Developing values from the ground up

Photo courtesy Diarmuid McGuireThe founders of Aleph Springs broke ground in April for a bioswale that will help purify storm water and runoff from nearby paved areas as it flows through a planned ?village green.? Celebrating the occasion were, left to right, builder Larry Medinger, future resident Tim Orrok, Amitai Siegel, Havurah President Akiva DeJack and son Eli, Aleph Springs steering committee member Judy Newton, Ari Bandoroff and mom, Aleph Springs Chair Laura Robin, steering committee member Al Silbowitz and Scott Bandoroff.

Creating an environmentally responsible and caring community. That's what investors hope will evolve from Aleph Springs, a new neighborhood development on three sides of the Havurah Shir Hadash Synagogue on North Mountain Avenue.

Laura Robin, president of the 20-member investment group, said the 15-unit subdivision could break ground within a month.

Aleph Springs will include a six-unit condominium with underground parking that investors say "community elders" would find attractive because they are single-story structures and handicap accessible. The development also includes eight new homes, most sharing a common wall. The "backyards" of the houses will all face south and open to a common green space that includes a playground, garden area and a bioswale.

Robin said prices range from $200,000 to $400,000, plus the cost of the lot.

Investors Fran and Tim Orrok already have dibs on the house lot closest to the bioswale.

"I want to reign over the wetlands," Fran said jokingly.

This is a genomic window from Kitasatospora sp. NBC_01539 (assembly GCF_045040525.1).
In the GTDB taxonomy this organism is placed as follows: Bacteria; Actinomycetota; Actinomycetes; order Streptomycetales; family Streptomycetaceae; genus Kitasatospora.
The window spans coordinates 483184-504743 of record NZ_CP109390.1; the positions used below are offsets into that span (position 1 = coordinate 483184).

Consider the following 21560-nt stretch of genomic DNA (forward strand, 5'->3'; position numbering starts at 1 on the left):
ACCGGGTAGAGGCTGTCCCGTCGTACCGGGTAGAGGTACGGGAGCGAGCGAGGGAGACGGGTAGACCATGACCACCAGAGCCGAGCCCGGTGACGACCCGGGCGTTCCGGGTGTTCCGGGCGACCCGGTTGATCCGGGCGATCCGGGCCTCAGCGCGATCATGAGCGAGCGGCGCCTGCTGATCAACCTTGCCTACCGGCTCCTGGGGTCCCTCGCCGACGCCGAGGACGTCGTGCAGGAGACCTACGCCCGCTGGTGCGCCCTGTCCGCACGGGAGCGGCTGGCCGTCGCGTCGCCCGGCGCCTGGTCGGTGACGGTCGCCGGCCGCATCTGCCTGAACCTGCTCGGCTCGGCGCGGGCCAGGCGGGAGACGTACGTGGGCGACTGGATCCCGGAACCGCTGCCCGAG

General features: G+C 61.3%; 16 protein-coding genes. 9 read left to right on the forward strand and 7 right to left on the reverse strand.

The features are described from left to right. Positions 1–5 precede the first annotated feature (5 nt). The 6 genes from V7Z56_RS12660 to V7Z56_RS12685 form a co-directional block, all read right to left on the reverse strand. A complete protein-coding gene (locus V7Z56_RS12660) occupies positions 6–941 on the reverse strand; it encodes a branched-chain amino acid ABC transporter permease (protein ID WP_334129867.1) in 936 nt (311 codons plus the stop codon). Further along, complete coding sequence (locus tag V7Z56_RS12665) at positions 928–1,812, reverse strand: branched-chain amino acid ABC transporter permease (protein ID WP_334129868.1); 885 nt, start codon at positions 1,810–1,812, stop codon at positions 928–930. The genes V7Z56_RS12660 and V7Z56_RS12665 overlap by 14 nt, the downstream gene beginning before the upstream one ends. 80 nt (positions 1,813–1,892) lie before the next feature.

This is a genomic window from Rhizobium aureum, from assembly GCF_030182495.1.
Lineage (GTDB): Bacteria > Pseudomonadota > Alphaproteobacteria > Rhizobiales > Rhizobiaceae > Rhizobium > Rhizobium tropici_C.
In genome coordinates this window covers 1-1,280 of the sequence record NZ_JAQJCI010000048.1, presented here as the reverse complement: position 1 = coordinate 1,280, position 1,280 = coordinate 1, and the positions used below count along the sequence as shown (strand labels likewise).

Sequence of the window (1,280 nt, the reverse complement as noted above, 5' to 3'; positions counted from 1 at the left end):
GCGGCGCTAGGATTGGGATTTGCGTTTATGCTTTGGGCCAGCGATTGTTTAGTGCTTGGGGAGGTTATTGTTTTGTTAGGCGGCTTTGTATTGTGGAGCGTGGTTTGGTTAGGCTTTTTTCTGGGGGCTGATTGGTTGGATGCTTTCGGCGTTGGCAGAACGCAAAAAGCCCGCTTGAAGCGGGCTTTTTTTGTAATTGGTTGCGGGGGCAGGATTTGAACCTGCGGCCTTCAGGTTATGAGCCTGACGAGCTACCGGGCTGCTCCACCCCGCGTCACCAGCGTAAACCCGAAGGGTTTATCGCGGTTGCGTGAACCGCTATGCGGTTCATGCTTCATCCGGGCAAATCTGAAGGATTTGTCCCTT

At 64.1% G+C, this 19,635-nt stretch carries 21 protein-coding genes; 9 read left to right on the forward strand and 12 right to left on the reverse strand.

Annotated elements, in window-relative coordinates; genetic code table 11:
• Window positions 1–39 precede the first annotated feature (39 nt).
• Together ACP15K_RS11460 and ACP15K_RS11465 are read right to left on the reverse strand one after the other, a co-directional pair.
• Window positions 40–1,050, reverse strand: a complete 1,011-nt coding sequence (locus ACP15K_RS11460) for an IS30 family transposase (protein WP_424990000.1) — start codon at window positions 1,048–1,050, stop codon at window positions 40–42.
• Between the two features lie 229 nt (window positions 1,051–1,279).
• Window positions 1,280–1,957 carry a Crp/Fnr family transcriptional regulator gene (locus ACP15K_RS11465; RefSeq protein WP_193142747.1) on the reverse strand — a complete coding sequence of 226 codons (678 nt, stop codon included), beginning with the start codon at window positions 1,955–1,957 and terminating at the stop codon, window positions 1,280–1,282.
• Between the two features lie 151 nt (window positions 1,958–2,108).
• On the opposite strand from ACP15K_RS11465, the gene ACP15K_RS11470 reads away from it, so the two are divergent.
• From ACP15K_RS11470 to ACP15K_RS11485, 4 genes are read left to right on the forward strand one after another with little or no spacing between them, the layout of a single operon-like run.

Larry Medinger, who helped with the neighborhood design and will construct the buildings, plans on expanding the current marshy area into a bioswale. He said the bioswale will capture polluted runoff from Siskiyou Boulevard and the Railroad District, purify the water and then drain it into a wetland area before it empties into Clear Creek.

Fran, 70, and her husband, 77, currently live on Ivy Lane and said it was time to move off the hill and downsize.

"We were particularly attracted to the southern exposure of the houses," she said. "Not just for the energy-efficiency it provides, but it also opens to the green space where we can interact with our neighbors and the Havurah community. The layout will encourage a healthy, caring concern for each other."

Fran said what really makes the neighborhood unique is that a group with a vision, and not an individual developer, came up with the idea of developing an environmentally friendly and caring community.

"Aleph is the first letter of the Hebrew alphabet," she said. "It means one with a sense of unity, where all comes together and from which all creation flows."

Robin said the vision of the investors was to create a caring, supportive neighborhood for people of all ages, able-bodied or not, with a wide range of financial situations.

"The project is not exclusive to the Jewish community," she said. "Our hope is that people who move into the community share the 'neighbor helping neighbor' philosophy."

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